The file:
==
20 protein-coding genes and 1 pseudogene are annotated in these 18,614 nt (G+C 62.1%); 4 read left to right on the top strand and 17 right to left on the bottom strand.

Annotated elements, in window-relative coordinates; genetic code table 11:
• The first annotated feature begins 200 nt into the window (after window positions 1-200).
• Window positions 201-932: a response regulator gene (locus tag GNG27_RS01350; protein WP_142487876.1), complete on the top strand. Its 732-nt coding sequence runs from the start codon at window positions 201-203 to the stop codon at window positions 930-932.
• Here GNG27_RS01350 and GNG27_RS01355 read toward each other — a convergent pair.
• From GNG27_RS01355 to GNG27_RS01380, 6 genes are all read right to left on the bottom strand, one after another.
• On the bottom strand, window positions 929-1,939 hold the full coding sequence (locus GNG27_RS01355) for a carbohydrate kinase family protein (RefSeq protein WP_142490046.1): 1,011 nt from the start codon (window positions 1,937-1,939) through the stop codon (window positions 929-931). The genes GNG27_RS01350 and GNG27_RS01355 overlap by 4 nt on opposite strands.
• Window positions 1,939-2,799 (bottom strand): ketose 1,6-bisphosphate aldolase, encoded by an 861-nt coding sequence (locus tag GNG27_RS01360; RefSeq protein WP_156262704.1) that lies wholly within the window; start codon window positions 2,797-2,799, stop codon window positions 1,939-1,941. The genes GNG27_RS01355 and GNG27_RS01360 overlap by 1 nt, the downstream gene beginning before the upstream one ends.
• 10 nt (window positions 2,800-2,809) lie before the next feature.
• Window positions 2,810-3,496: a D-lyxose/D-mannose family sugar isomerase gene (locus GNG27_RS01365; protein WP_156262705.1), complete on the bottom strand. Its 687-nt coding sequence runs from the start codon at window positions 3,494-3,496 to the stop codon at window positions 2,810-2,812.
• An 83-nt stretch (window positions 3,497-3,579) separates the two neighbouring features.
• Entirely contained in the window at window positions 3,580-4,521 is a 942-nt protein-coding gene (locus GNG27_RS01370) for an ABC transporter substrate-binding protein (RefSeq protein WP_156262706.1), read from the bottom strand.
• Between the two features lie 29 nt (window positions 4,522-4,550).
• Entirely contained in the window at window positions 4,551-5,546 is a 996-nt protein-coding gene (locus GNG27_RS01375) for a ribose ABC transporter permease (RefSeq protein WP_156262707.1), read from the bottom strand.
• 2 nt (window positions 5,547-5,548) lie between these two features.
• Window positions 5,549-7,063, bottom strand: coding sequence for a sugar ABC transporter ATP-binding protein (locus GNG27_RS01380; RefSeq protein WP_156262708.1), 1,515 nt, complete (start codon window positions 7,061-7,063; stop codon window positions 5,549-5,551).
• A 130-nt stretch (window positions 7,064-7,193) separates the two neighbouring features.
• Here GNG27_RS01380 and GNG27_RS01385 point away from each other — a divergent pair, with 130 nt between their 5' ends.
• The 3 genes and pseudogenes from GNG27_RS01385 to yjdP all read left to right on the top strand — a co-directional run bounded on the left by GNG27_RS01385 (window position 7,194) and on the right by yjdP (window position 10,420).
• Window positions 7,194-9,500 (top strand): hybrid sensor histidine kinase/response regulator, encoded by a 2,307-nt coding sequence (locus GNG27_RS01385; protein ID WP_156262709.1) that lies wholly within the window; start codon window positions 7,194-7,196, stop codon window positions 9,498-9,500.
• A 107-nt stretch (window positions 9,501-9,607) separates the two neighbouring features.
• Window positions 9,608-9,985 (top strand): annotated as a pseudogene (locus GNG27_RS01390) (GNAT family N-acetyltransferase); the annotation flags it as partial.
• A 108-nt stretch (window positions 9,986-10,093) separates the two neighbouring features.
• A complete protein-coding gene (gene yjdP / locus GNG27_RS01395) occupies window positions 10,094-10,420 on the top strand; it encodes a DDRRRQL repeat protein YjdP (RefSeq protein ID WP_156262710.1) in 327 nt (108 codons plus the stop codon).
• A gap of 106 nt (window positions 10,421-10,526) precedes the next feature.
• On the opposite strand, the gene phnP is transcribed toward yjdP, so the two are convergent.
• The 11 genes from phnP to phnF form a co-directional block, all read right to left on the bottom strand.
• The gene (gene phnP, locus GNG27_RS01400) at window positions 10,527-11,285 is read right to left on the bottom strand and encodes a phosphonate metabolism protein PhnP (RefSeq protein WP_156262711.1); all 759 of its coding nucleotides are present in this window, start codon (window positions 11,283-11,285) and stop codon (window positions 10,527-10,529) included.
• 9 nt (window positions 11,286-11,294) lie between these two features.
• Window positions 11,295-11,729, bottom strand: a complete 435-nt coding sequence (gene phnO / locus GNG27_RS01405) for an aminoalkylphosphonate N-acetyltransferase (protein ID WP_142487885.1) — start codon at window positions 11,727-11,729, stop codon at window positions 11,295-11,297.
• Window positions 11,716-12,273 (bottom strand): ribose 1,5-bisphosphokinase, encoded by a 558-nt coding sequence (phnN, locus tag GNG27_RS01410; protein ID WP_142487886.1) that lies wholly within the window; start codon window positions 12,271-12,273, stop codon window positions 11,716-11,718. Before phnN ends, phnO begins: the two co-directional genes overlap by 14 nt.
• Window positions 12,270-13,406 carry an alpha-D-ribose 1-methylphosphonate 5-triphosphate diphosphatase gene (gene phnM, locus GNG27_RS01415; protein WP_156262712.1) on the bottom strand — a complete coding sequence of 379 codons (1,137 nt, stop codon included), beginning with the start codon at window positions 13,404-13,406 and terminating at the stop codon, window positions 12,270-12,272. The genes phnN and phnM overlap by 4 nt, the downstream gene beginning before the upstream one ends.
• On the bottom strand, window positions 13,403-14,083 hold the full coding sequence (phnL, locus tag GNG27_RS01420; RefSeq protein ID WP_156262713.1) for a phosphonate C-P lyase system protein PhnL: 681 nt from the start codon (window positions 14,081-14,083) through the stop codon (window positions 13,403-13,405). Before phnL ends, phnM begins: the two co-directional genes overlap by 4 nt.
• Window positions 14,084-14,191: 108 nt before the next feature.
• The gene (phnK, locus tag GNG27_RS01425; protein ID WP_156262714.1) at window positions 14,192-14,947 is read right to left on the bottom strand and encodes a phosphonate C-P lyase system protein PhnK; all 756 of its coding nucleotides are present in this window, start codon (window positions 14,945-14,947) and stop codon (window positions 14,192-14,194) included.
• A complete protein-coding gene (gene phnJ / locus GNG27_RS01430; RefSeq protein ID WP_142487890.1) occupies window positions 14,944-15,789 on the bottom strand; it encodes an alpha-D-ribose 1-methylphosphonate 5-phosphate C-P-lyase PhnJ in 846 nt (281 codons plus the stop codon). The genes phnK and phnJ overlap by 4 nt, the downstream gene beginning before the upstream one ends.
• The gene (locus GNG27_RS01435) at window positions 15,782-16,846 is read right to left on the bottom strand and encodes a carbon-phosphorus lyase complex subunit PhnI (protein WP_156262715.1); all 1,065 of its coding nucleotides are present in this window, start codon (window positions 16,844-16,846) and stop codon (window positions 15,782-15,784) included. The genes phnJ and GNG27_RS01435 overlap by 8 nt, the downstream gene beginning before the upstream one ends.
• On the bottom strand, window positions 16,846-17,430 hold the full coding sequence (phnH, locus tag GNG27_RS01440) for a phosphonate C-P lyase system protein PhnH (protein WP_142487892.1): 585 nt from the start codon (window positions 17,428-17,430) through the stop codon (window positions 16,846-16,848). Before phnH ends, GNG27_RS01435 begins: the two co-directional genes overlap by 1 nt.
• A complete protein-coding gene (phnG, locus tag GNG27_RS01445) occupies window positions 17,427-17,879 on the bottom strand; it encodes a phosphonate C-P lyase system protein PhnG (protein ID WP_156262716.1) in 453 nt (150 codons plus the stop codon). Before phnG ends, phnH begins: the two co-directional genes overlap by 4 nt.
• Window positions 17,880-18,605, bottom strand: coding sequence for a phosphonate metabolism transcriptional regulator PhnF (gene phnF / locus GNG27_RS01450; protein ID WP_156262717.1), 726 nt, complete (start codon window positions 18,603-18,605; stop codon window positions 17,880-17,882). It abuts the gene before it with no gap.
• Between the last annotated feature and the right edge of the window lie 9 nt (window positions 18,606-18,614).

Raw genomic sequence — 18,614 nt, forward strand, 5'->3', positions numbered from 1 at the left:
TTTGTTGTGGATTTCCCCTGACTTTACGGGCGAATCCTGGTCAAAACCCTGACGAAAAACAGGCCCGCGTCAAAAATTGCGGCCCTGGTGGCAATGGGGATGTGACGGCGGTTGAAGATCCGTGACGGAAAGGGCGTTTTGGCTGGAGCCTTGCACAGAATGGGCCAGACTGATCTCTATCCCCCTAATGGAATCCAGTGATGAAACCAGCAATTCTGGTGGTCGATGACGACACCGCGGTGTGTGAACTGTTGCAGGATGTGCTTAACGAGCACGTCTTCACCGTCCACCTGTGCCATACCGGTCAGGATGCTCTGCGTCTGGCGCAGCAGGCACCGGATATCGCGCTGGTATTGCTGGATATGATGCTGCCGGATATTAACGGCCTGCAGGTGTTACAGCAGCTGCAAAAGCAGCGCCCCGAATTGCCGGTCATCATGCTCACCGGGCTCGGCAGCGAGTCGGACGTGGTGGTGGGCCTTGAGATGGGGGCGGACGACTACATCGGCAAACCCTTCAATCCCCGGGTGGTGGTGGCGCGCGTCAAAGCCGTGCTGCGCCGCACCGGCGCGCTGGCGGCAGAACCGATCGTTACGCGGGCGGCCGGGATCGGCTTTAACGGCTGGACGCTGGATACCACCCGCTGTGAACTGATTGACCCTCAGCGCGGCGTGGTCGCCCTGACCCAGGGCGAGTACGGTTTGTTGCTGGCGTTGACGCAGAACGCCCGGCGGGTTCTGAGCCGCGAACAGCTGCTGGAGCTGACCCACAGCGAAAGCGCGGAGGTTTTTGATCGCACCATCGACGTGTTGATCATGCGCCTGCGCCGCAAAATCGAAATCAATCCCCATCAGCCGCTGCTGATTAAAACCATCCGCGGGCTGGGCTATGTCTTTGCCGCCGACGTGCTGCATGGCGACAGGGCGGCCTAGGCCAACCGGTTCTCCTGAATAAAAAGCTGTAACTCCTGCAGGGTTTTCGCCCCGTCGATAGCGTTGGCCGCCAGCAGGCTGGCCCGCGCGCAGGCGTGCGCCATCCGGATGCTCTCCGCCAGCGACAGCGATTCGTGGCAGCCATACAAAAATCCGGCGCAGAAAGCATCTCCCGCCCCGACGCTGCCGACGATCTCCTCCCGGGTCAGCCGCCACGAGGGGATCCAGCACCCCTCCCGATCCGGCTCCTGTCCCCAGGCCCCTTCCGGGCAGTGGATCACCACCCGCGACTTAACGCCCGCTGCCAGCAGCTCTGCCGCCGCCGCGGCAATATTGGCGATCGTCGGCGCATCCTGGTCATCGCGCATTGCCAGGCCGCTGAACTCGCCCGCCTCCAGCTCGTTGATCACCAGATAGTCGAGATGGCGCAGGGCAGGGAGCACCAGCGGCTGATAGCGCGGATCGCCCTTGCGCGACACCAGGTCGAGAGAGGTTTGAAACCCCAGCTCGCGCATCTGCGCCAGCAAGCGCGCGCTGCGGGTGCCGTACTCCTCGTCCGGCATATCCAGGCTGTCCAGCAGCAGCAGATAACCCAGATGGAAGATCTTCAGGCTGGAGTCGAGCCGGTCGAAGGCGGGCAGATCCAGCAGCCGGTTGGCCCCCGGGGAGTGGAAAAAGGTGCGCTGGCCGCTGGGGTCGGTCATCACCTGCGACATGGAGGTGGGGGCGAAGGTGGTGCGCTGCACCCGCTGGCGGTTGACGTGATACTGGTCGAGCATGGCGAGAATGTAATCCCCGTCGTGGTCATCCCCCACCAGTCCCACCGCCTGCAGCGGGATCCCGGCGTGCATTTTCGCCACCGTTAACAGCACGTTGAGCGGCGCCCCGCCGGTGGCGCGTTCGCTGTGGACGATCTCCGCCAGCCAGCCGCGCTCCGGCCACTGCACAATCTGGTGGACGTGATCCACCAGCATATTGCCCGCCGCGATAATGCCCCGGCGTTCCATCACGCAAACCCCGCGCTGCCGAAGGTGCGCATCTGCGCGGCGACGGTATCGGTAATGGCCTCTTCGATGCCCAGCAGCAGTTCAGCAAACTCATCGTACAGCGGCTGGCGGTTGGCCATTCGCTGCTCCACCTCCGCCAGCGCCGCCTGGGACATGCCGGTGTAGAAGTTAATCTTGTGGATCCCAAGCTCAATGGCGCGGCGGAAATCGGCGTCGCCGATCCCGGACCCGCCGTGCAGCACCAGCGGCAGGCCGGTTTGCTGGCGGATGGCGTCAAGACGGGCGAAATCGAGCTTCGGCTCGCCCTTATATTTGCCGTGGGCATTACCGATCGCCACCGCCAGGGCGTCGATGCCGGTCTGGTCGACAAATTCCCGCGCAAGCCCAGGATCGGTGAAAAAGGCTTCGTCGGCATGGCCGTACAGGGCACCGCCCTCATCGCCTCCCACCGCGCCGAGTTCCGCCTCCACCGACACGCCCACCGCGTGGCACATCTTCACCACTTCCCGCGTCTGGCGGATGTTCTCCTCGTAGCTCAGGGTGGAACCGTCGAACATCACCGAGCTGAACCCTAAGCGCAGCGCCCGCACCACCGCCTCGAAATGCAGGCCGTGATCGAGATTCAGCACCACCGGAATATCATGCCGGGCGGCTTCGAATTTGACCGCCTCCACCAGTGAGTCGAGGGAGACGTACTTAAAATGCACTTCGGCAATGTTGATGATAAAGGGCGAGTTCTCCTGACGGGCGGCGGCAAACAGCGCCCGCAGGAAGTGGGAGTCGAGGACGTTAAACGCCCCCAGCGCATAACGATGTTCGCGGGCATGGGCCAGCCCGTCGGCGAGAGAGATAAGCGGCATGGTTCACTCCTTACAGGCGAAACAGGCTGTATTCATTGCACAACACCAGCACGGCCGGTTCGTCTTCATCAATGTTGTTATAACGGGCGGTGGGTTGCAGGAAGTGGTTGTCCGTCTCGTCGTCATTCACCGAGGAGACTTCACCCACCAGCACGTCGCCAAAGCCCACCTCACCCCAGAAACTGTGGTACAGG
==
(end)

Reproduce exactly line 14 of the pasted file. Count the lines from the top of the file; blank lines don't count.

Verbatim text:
• Entirely contained in the window at window positions 4,551-5,546 is a 996-nt protein-coding gene (locus GNG27_RS01375) for a ribose ABC transporter permease (RefSeq protein WP_156262707.1), read from the bottom strand.